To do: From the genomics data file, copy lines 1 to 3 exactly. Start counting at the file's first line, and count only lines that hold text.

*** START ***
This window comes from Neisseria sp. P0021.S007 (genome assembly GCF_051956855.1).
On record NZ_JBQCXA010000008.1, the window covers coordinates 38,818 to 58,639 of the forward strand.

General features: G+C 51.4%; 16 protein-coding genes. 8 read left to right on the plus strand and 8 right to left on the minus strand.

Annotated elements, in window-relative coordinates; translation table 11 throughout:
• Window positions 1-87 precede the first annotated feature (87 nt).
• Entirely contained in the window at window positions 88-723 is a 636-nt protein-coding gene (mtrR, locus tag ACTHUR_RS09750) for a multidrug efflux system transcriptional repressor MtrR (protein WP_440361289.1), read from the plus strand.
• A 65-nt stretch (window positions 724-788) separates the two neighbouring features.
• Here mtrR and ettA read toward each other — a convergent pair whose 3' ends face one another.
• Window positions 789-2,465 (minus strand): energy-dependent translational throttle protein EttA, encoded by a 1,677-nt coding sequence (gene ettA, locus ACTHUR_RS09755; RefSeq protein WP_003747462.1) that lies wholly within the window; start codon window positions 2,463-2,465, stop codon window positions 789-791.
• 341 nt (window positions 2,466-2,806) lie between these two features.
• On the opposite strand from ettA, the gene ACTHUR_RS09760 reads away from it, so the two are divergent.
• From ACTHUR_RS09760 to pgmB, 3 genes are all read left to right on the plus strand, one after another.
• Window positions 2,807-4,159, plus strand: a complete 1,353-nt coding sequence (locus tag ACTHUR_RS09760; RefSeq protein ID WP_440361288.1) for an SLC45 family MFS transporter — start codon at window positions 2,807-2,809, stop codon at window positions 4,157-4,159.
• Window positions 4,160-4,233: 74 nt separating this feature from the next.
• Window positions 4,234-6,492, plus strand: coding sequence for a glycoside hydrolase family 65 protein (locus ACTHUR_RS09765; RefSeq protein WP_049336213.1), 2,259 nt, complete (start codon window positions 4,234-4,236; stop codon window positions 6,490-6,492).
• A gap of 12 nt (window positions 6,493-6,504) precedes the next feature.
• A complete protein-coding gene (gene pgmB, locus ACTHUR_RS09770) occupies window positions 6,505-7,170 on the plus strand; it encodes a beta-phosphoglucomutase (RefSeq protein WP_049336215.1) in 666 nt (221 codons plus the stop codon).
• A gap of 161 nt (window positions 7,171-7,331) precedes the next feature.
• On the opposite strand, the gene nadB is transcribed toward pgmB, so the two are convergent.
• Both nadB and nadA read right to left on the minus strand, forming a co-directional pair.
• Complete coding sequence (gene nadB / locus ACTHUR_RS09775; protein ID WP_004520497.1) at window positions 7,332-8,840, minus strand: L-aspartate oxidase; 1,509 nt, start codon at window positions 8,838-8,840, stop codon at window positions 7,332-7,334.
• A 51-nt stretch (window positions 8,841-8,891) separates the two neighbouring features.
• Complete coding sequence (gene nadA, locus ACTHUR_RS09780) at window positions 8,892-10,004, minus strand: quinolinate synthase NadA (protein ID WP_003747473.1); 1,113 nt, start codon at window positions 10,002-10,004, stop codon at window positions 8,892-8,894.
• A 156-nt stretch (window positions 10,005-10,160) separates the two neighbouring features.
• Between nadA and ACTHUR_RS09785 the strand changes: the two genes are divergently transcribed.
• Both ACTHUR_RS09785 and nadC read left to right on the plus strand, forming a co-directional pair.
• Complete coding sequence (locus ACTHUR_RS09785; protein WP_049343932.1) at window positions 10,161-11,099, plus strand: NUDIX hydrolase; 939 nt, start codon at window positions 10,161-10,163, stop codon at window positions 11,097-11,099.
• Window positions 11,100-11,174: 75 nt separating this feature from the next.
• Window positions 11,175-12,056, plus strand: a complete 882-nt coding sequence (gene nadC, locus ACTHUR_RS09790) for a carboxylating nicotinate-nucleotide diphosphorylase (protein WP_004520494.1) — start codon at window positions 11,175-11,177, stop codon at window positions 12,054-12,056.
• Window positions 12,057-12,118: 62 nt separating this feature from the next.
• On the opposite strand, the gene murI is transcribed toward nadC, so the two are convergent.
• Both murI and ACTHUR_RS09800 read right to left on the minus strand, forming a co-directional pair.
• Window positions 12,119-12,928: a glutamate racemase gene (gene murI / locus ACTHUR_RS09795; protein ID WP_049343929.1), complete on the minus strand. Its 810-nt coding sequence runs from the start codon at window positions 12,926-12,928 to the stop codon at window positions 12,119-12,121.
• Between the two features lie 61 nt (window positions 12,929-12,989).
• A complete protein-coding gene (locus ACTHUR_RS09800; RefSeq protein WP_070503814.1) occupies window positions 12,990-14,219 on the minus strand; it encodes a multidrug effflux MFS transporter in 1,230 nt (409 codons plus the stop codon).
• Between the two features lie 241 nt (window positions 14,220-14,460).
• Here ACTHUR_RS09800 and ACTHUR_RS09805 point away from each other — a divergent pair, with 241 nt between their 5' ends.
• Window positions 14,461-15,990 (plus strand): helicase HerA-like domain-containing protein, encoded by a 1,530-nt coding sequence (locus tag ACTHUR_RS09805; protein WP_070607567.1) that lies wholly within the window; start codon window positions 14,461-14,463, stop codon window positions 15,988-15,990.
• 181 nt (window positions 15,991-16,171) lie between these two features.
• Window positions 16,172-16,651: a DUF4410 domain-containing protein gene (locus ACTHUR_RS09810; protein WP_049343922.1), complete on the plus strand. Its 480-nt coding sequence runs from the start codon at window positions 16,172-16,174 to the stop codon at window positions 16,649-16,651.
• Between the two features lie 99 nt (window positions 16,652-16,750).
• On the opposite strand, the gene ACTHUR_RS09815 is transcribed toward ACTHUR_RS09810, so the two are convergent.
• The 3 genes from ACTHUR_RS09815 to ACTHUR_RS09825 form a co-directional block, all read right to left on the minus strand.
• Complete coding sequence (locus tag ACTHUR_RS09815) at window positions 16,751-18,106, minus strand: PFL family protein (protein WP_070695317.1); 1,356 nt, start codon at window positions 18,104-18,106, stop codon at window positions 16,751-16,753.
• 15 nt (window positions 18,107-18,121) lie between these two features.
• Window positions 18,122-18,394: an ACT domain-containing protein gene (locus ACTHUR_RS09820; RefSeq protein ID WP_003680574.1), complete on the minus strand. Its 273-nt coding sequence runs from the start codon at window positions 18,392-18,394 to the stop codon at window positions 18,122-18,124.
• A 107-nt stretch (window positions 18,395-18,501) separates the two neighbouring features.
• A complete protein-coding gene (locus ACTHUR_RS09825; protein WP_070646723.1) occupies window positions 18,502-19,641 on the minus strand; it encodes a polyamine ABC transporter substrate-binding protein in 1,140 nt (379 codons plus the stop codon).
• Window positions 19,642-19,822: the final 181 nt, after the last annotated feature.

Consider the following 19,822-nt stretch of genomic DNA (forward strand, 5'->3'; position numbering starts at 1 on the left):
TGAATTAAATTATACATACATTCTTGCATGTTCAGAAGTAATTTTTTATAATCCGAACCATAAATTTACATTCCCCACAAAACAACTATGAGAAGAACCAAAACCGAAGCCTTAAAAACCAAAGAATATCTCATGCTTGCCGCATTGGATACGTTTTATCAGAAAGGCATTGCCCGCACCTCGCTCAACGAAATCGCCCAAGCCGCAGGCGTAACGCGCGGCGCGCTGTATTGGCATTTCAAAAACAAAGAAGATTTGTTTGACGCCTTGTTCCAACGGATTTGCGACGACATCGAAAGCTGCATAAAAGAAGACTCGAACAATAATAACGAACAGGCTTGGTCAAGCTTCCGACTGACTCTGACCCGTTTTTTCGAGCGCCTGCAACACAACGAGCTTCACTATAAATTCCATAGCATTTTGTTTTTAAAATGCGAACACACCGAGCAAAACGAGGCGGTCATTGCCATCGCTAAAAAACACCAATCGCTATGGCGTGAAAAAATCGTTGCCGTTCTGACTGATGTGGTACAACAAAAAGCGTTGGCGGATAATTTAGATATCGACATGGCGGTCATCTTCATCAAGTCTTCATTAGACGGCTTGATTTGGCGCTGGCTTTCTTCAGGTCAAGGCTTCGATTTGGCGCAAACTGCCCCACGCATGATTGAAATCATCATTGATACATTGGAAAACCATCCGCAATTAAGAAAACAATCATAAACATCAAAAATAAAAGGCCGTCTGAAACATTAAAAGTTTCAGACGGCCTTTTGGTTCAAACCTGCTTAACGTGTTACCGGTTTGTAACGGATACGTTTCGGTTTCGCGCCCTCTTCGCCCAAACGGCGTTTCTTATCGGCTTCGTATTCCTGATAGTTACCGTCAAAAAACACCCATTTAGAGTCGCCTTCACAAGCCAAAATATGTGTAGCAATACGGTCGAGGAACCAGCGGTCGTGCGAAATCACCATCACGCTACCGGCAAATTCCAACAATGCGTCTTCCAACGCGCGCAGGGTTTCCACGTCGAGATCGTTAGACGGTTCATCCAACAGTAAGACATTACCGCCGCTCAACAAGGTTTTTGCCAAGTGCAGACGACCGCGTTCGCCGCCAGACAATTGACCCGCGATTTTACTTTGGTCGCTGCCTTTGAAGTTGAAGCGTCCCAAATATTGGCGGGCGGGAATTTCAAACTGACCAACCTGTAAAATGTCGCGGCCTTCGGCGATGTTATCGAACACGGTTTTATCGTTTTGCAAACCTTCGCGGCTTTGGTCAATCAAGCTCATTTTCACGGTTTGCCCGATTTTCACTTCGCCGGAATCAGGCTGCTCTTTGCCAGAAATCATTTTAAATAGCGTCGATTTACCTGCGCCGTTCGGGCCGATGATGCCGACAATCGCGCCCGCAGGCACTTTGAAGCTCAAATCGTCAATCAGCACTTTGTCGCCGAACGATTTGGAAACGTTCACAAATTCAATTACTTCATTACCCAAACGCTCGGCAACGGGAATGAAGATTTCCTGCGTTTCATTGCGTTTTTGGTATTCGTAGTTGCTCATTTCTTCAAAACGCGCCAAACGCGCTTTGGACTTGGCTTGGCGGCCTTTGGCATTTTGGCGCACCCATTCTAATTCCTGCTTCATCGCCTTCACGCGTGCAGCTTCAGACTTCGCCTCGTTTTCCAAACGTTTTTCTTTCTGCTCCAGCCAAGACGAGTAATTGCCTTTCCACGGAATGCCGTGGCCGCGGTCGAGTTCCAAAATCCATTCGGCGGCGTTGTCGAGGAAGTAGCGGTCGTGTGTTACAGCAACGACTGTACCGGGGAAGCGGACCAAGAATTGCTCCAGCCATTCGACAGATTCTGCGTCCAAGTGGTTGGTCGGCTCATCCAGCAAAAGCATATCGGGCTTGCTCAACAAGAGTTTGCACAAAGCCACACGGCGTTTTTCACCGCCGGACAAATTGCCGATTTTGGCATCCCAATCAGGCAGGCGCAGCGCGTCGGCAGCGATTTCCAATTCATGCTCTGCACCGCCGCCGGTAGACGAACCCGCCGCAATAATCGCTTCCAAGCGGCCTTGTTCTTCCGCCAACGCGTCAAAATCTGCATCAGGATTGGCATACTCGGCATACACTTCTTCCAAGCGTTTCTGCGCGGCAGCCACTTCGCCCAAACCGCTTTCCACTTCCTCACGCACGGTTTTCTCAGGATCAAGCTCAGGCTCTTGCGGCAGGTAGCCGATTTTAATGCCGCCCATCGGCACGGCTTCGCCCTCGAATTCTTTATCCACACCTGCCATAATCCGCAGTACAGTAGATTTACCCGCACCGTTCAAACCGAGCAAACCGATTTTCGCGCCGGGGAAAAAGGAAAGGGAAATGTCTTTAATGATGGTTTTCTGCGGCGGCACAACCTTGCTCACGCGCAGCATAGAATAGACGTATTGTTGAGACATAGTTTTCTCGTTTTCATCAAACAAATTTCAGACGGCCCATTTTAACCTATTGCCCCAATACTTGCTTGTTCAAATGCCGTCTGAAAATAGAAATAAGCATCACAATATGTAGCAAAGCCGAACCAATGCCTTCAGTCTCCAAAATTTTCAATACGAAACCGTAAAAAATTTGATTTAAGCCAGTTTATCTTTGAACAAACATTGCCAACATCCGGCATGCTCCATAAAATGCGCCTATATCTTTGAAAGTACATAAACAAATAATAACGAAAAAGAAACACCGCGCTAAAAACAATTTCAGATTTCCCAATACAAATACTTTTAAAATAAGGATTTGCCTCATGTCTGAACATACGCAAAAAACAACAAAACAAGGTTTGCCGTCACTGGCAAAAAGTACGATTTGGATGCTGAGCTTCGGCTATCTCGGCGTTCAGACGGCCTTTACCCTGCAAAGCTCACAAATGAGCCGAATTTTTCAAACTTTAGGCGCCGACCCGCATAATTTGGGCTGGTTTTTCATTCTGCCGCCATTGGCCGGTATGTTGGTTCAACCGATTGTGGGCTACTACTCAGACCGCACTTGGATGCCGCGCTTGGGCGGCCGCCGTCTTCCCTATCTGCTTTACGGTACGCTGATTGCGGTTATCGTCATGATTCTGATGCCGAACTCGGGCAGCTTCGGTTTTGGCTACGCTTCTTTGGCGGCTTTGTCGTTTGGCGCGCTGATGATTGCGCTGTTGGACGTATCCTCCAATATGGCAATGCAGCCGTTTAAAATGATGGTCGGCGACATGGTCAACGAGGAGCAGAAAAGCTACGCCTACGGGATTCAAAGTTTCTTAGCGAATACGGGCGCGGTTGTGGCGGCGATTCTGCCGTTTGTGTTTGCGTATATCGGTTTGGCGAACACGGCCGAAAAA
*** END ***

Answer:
This window comes from Neisseria sp. P0021.S007 (genome assembly GCF_051956855.1).
On record NZ_JBQCXA010000008.1, the window covers coordinates 38,818 to 58,639 of the forward strand.

General features: G+C 51.4%; 16 protein-coding genes. 8 read left to right on the plus strand and 8 right to left on the minus strand.